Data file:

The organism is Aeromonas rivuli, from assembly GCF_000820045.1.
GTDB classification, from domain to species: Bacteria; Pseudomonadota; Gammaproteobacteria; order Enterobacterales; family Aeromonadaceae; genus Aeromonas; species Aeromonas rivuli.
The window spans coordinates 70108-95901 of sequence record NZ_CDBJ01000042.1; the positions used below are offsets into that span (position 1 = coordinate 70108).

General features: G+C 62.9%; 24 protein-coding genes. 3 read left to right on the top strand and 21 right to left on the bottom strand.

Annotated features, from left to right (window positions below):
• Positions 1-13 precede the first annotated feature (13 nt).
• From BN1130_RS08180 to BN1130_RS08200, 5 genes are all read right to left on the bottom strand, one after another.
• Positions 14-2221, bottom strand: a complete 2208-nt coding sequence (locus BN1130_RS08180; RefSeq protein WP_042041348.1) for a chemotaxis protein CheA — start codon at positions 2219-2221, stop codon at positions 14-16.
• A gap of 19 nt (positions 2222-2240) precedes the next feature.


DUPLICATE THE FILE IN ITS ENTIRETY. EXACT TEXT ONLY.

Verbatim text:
The organism is Aeromonas rivuli, from assembly GCF_000820045.1.
GTDB classification, from domain to species: Bacteria; Pseudomonadota; Gammaproteobacteria; order Enterobacterales; family Aeromonadaceae; genus Aeromonas; species Aeromonas rivuli.
The window spans coordinates 70108-95901 of sequence record NZ_CDBJ01000042.1; the positions used below are offsets into that span (position 1 = coordinate 70108).

General features: G+C 62.9%; 24 protein-coding genes. 3 read left to right on the top strand and 21 right to left on the bottom strand.

Annotated features, from left to right (window positions below):
• Positions 1-13 precede the first annotated feature (13 nt).
• From BN1130_RS08180 to BN1130_RS08200, 5 genes are all read right to left on the bottom strand, one after another.
• Positions 14-2221, bottom strand: a complete 2208-nt coding sequence (locus BN1130_RS08180; RefSeq protein WP_042041348.1) for a chemotaxis protein CheA — start codon at positions 2219-2221, stop codon at positions 14-16.
• A gap of 19 nt (positions 2222-2240) precedes the next feature.